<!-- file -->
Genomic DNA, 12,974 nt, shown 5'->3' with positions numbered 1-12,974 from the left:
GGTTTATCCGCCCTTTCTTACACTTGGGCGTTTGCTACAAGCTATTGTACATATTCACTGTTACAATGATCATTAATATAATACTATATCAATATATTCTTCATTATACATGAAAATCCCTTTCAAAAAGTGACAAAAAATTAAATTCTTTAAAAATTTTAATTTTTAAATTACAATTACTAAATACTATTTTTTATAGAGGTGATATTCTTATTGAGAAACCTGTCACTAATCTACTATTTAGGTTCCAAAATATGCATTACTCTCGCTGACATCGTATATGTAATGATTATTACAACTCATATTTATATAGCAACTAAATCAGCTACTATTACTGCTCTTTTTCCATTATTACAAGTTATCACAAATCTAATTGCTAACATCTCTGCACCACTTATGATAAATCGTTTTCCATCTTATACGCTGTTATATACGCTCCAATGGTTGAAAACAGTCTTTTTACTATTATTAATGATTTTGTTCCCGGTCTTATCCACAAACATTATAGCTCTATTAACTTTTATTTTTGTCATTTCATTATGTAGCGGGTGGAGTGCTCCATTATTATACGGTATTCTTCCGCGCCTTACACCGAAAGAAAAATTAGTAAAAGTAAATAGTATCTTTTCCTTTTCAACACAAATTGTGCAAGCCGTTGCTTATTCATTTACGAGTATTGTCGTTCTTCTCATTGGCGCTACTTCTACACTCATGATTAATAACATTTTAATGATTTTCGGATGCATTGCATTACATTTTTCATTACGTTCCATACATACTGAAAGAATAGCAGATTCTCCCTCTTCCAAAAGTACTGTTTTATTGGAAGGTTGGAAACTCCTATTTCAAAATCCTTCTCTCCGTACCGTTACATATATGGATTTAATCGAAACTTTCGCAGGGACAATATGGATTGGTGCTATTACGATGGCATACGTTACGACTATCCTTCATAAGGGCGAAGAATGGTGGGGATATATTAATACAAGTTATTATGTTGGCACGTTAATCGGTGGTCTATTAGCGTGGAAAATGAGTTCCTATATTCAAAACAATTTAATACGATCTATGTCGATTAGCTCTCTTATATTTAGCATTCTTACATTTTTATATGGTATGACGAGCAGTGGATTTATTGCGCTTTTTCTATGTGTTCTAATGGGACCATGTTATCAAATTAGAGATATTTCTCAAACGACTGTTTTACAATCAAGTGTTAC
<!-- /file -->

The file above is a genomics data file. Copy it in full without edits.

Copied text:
Genomic DNA, 12,974 nt, shown 5'->3' with positions numbered 1-12,974 from the left:
GGTTTATCCGCCCTTTCTTACACTTGGGCGTTTGCTACAAGCTATTGTACATATTCACTGTTACAATGATCATTAATATAATACTATATCAATATATTCTTCATTATACATGAAAATCCCTTTCAAAAAGTGACAAAAAATTAAATTCTTTAAAAATTTTAATTTTTAAATTACAATTACTAAATACTATTTTTTATAGAGGTGATATTCTTATTGAGAAACCTGTCACTAATCTACTATTTAGGTTCCAAAATATGCATTACTCTCGCTGACATCGTATATGTAATGATTATTACAACTCATATTTATATAGCAACTAAATCAGCTACTATTACTGCTCTTTTTCCATTATTACAAGTTATCACAAATCTAATTGCTAACATCTCTGCACCACTTATGATAAATCGTTTTCCATCTTATACGCTGTTATATACGCTCCAATGGTTGAAAACAGTCTTTTTACTATTATTAATGATTTTGTTCCCGGTCTTATCCACAAACATTATAGCTCTATTAACTTTTATTTTTGTCATTTCATTATGTAGCGGGTGGAGTGCTCCATTATTATACGGTATTCTTCCGCGCCTTACACCGAAAGAAAAATTAGTAAAAGTAAATAGTATCTTTTCCTTTTCAACACAAATTGTGCAAGCCGTTGCTTATTCATTTACGAGTATTGTCGTTCTTCTCATTGGCGCTACTTCTACACTCATGATTAATAACATTTTAATGATTTTCGGATGCATTGCATTACATTTTTCATTACGTTCCATACATACTGAAAGAATAGCAGATTCTCCCTCTTCCAAAAGTACTGTTTTATTGGAAGGTTGGAAACTCCTATTTCAAAATCCTTCTCTCCGTACCGTTACATATATGGATTTAATCGAAACTTTCGCAGGGACAATATGGATTGGTGCTATTACGATGGCATACGTTACGACTATCCTTCATAAGGGCGAAGAATGGTGGGGATATATTAATACAAGTTATTATGTTGGCACGTTAATCGGTGGTCTATTAGCGTGGAAAATGAGTTCCTATATTCAAAACAATTTAATACGATCTATGTCGATTAGCTCTCTTATATTTAGCATTCTTACATTTTTATATGGTATGACGAGCAGTGGATTTATTGCGCTTTTTCTATGTGTTCTAATGGGACCATGTTATCAAATTAGAGATATTTCTCAAACGACTGTTTTACAATCAAGTGTTAC